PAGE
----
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Originally published October 10, 2012 at 1:51 PM | Page modified October 10, 2012 at 4:21 PM

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SAM's 'Elles' frames female artists in a new way

Art historian and writer Gayle Clemans reviews "Elles: Women Artists from the Centre Pompidou, Paris," on view at Seattle Art Museum from Oct. 11, 2012. to Jan. 13, 2013.

Special to The Seattle Times

Exhibition review

'Elles: Women Artists from the Centre Pompidou, Paris'

10 a.m.-5 p.m. Tuesdays, Wednesdays, Saturdays, Sundays; 10 a.m.-9 p.m. Thursdays and Fridays, through Jan. 13, 2013, Seattle Art Museum, 1300 First Ave., Seattle. With related programming at the Seattle Asian Art Museum, the Olympic Sculpture Park and at sites across Seattle (206-654-3100 or seattleartmuseum.org/elles).
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How often do you think about your gender? Does being a woman or man affect your work? These questions are at the heart of a big new show titled "Elles: Women Artists from the Centre Pompidou, Paris," now on view at Seattle Art Museum.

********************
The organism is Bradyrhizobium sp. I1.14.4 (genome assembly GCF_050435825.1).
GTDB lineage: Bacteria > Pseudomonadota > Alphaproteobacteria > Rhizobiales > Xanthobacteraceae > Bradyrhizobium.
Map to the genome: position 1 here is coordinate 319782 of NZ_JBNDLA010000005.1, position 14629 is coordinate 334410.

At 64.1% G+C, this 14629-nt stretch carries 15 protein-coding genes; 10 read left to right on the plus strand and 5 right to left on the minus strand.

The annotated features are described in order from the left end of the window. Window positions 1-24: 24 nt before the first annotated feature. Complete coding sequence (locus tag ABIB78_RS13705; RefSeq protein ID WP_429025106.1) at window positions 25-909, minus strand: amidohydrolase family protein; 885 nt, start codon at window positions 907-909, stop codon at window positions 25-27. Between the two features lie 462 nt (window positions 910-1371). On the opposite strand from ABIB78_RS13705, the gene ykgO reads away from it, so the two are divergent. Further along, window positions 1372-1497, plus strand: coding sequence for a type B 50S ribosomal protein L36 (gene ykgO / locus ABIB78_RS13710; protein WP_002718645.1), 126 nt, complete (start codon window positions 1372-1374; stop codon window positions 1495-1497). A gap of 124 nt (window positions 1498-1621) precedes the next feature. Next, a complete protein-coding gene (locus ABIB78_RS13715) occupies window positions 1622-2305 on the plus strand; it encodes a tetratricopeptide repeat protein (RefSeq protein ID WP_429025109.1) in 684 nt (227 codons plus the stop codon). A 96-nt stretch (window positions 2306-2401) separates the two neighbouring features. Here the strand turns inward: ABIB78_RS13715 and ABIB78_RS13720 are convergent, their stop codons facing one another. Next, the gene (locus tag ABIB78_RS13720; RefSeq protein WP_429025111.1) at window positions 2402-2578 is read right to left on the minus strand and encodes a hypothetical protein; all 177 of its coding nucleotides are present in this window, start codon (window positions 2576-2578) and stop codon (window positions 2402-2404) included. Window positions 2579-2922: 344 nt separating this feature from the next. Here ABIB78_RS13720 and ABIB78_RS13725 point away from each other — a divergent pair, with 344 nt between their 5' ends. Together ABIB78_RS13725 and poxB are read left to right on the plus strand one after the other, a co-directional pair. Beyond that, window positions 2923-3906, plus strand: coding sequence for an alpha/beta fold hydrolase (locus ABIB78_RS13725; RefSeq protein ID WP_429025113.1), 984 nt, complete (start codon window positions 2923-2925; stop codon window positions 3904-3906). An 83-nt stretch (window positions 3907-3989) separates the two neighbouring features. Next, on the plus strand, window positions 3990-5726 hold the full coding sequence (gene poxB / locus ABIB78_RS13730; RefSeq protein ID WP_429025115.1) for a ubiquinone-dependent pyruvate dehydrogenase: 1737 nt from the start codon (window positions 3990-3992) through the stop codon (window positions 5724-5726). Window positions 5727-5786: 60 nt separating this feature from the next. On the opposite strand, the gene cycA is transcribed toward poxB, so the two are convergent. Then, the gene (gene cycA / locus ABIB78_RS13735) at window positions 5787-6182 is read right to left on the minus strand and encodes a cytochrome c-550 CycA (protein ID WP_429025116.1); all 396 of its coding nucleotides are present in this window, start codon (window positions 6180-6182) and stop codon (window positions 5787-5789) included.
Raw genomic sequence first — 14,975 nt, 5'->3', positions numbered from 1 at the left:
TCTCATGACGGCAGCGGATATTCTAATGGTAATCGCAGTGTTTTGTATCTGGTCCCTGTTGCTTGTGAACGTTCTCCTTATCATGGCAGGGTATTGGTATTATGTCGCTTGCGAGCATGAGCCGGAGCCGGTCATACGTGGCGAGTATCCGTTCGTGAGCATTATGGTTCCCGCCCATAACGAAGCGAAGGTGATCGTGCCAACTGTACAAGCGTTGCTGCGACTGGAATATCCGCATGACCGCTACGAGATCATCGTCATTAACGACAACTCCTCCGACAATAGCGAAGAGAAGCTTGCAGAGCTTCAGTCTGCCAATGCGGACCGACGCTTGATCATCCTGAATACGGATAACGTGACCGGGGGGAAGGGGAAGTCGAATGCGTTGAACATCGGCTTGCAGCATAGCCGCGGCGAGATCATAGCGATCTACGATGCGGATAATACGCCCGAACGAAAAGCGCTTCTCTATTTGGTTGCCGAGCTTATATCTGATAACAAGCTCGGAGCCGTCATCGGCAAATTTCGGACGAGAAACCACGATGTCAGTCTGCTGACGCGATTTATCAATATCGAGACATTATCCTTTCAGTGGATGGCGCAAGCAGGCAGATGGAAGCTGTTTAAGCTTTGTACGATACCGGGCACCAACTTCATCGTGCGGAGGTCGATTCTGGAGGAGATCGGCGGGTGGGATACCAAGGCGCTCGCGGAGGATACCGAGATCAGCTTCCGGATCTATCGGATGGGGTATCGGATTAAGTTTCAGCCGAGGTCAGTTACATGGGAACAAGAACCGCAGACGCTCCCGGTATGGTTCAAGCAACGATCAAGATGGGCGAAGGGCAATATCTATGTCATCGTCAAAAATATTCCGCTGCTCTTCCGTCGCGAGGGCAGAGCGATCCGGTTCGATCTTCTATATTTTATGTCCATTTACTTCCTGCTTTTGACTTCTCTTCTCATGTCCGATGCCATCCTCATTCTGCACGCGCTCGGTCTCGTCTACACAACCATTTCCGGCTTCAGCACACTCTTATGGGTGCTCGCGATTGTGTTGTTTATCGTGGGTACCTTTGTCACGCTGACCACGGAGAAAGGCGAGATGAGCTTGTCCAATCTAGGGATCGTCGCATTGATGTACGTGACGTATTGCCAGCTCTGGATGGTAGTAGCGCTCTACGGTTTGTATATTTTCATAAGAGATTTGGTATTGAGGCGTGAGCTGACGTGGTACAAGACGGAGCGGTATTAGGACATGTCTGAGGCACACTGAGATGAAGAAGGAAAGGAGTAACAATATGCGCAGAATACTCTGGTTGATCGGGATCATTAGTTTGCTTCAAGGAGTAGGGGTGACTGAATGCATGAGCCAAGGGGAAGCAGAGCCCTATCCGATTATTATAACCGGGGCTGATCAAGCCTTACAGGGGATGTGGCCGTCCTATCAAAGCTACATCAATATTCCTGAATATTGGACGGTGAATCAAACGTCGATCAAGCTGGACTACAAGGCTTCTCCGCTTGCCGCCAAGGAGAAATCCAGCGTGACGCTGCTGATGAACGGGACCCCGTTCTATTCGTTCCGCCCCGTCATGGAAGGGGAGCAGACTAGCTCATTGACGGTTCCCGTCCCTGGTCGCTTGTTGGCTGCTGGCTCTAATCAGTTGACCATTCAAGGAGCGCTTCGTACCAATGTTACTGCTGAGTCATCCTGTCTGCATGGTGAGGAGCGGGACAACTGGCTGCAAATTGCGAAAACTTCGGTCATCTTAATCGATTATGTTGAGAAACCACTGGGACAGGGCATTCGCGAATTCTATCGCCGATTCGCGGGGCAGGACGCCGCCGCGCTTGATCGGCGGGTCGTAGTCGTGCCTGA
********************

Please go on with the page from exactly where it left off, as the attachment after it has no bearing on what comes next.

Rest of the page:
The topical exhibition is a distilled version of one mounted by the Pompidou — Paris' repository of modern and contemporary art — in 2009. It comprises 130 works of art by 75 women artists.

You could argue that our gender affects everything we do, whether overtly or unconsciously. This may be particularly true for modern and contemporary artists, many of whom regularly engage in self-expression.

On the other hand, it is tricky business to view complex artistic forces solely through a gendered lens. Co-curators Cécile Debray, from the Pompidou, and Marisa Sanchez, from SAM, handle this problem deftly, mainly choosing works of art, or art movements, where gender matters. The exhibition follows a loose chronological structure that is interrupted by cross-era thematic groupings like "Muses against the Museum."